Suddenly, they looked at each other, smiled, shrugged their shoulders, and embraced each other. They could not care less. They erased in their hearts in one act of love all the hate of a century building up into their lives, one act of love against a hundred years of ven­detta and hatred, one tiny candle lighting the darkness and void.

One day, Steve was shot by a rival who was jealous over Sarah. Sarah brought the dying Steve home to ask her father doctor, Gerald, to save his life. As Gerald looked into the youthful face of the bloodied Steve, he saw nothing but the viol­ence his family had endured. The storm inside instantly raged. He could not possibly “save the enemy,” not for a mil­lion pesos.

In tears, his lovely Sarah begged on her knees to save her loved one. The hurt of Gerald was two-fold. First was the killing of his family. Second was the enemy had stolen his precious daughter. Sarah threatened to kill herself if her father refused to treat her dying boy friend. It was a Romeo and Juliet situation. He would not save Steve for a million pesos but he would save him for her beloved daughter. And so, Gerald suffered in saving the life of someone he hated, for the sake of his beloved daughter, a feat not very many people could do. Gerald operated on Steve and saved his life. His daughter embraced him.

Steve’s father, Cris, came rushing in to pick up his wounded son. And there it was, Gerald face to face with his arch-enemy Cris. Gerald wanted to pick up a knife and kill him on the spot. As Gerald and Steve  stared at each other for a millionth of a second, time froze into eternity. They both saw the violence and the hatred of a hundred years compressed into an atom of time. But there was Steve saved by his arch-enemy, Gerald. Hatred was snuffed out totally in the blink of an eye.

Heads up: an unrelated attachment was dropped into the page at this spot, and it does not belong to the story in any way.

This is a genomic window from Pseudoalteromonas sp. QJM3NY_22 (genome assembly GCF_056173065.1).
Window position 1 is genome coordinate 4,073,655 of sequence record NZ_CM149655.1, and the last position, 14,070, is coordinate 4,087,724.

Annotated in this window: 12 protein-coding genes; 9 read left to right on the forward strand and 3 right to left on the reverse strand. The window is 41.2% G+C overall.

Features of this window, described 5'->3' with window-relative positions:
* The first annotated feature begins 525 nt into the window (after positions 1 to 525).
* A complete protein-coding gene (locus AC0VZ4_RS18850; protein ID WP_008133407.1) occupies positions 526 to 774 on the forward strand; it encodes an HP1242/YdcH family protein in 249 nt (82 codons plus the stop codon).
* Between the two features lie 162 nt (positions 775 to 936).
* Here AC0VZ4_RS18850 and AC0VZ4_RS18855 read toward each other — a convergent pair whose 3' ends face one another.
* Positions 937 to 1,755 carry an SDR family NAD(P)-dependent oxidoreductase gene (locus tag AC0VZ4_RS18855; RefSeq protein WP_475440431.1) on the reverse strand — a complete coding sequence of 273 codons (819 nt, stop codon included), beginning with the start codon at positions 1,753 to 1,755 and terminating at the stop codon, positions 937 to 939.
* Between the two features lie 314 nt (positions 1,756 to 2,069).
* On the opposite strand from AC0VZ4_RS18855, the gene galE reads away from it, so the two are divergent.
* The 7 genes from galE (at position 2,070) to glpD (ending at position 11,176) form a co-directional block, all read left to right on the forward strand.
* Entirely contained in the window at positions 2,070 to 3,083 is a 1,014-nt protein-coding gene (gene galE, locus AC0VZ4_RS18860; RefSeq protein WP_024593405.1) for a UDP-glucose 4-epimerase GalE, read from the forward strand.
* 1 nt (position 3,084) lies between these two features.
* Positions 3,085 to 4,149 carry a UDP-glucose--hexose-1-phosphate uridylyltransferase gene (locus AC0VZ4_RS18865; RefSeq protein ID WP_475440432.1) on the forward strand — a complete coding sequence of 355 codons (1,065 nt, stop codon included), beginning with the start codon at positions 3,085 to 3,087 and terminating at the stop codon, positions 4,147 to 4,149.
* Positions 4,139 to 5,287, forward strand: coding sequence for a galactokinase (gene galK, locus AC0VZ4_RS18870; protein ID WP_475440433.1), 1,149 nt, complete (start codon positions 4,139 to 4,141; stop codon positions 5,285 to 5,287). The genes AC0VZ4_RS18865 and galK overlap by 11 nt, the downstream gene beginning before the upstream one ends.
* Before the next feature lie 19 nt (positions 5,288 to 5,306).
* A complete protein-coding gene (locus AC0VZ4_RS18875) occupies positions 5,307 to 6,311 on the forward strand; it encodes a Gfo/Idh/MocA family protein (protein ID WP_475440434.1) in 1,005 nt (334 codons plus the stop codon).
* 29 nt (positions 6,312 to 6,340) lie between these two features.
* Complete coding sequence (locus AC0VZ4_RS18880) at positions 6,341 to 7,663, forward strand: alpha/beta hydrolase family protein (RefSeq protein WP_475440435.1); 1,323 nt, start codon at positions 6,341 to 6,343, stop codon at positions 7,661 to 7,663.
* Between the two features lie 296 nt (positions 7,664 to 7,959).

Cris smiled and awkwardly thanked Gerald for saving his son. In that awkward forgiveness, in that fleeting smile, a hundred years of hatred vanished. Forgiveness is so powerful because it is the shadow of love. The chain of hatred was broken by a semblance of love, love of a father for her daughter, and forgiveness of a father for someone who saved his son. A hundred-year-old feud of vendetta and violence was stopped in one clean stroke by an act of love.

Now we start to understand the meaning of the ‘momentum’  or speed of hatred. It can gather cumulative force through the centuries. There is such a thing as past hatred gathering force and becoming seemingly unstoppable. The Biblical hatred between Jews and Arabs goes as far back as the Exodus, Jews enslaved by Egyptians. And it lives today because of that momentum. The wars of the Israelites against the Philistines a millennium ago is the same war today between Israelis and Palestinians.

In the same way, the later momentum of hatred among Christians and Muslims spans centuries today. The Christian Crusaders massacred the Muslims, and the Muslim Saracens took vengeance. The Moors conquered Spain, and the Spaniards drove them back after eight long centuries. The momentum of their hatred was exported to the Philippines. Filipino Christians called their brother Malay Muslims as Moros with the same stigma. For hundreds of years, the momentum of hatred and wars among Christians had no end. Today, we can feel the momentum of that hatred in our daily lives. The wars in the Middle East, the acts of terrorism, the bombings and kidnappings in Mindanao, are all part of this momentum.